Comment on the Deterrence Lecture Question: “To what extent is the deterrence of mass atrocities an attainable goal of the ICC?”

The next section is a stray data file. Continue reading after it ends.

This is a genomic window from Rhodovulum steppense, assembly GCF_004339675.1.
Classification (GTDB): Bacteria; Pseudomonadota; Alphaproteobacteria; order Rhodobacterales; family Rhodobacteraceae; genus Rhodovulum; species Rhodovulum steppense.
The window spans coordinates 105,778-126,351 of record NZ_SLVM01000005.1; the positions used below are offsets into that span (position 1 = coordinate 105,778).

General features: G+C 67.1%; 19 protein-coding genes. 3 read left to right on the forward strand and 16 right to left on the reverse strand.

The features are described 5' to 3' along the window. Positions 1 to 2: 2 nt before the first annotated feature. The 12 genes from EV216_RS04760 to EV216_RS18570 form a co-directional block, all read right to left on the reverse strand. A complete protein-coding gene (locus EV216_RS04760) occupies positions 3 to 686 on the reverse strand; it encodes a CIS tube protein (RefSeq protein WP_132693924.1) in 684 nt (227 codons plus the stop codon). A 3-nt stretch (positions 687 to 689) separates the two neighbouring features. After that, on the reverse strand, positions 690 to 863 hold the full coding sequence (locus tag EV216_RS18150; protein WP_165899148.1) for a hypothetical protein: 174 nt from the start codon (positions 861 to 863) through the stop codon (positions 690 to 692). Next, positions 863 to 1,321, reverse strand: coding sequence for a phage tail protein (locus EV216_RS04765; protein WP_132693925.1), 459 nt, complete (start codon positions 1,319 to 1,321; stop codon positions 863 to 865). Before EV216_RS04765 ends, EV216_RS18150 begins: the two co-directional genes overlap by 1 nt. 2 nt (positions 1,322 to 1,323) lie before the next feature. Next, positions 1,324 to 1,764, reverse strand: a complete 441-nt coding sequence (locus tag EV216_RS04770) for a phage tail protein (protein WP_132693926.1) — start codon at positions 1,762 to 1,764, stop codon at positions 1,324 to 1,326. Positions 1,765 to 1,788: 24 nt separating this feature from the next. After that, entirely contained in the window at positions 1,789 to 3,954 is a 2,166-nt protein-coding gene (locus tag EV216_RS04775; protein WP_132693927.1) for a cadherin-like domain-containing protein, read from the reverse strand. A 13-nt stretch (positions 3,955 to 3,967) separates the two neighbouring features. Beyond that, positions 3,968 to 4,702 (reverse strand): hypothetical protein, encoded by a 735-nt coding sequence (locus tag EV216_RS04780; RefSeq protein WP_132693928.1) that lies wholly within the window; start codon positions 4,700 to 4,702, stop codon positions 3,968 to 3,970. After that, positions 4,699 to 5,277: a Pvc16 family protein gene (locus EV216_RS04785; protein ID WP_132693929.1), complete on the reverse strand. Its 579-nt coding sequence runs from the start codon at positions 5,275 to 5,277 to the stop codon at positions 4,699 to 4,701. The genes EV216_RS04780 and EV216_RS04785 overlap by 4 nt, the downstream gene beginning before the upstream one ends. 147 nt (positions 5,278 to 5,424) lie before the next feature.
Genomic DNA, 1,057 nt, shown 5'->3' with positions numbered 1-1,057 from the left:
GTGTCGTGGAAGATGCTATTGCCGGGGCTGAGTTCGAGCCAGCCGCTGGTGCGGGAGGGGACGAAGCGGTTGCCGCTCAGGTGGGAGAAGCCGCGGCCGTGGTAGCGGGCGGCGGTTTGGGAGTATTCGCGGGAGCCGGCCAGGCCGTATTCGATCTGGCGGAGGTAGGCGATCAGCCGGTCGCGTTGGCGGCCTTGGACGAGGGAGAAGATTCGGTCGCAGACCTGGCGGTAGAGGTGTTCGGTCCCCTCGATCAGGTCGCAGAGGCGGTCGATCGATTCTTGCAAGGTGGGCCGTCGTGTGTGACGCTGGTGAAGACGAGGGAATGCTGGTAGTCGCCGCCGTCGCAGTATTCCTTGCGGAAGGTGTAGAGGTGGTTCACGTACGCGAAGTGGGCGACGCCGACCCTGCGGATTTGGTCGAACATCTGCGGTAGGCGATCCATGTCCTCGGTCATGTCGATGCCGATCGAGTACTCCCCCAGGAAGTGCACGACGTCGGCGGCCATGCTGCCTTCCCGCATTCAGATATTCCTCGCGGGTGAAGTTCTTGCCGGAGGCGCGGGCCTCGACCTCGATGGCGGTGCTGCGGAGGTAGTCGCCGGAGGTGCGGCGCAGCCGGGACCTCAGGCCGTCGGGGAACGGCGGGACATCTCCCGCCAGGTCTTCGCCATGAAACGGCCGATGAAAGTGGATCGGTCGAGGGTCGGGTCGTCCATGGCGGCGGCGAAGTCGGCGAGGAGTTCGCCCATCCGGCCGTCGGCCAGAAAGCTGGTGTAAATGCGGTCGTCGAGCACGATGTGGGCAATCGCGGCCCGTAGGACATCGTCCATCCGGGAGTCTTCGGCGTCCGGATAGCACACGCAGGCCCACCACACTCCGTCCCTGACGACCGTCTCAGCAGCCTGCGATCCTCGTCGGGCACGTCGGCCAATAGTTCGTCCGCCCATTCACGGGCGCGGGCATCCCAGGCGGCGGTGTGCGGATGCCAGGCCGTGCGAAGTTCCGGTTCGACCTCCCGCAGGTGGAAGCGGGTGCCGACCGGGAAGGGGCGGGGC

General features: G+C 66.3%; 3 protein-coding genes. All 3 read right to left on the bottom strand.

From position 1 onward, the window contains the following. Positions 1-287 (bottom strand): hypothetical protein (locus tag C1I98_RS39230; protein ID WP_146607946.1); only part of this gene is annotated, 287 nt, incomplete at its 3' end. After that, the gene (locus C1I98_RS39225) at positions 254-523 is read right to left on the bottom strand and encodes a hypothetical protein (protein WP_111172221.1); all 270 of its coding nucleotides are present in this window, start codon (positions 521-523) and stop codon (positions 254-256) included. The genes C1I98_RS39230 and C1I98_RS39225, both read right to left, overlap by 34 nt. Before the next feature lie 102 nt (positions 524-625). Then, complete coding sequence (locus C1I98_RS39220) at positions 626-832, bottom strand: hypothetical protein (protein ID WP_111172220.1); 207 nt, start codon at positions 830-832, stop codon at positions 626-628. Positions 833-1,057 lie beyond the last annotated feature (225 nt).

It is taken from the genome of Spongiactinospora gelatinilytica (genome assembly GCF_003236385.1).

Deterrence or Peace? I’d argue that with an overarching intent to promote peace, the ICC would inherently consider the deterrence of mass atrocities as under their jurisdiction as well. Within the lens and scope of the ICC, I believe deterrence would happen through verbal conviction and threat, rather than physical persuasion or perhaps monetary incitement. Whether or not the Court is truly able to deter mass atrocities is an entirely different question. My stance on the matter founds its basis on the reality that the ICC has been severely unable to fully bring to court and prosecute many of the individuals which it has convicted. Its history is not one of successfully bringing to justice many of those who commit crimes against humanities. This said, I imagine the threats of the ICC hold little validity, which leads me to assume that an attempt to deter mass atrocities through a system of threatening corrupt national leaders would sadly fall flat. I wonder then if there are any other ways in which the ICC could positively affect the deterrence of mass atrocities, though with no military or monetary jurisdiction, I am unable to brainstorm any other effective methods. I’d argue that if the ICC was able to, say within the next 5-10 years, bolster the credibility of its courts and prosecution, then perhaps they would be able to play a much more powerful role in the deterrence of mass atrocities.
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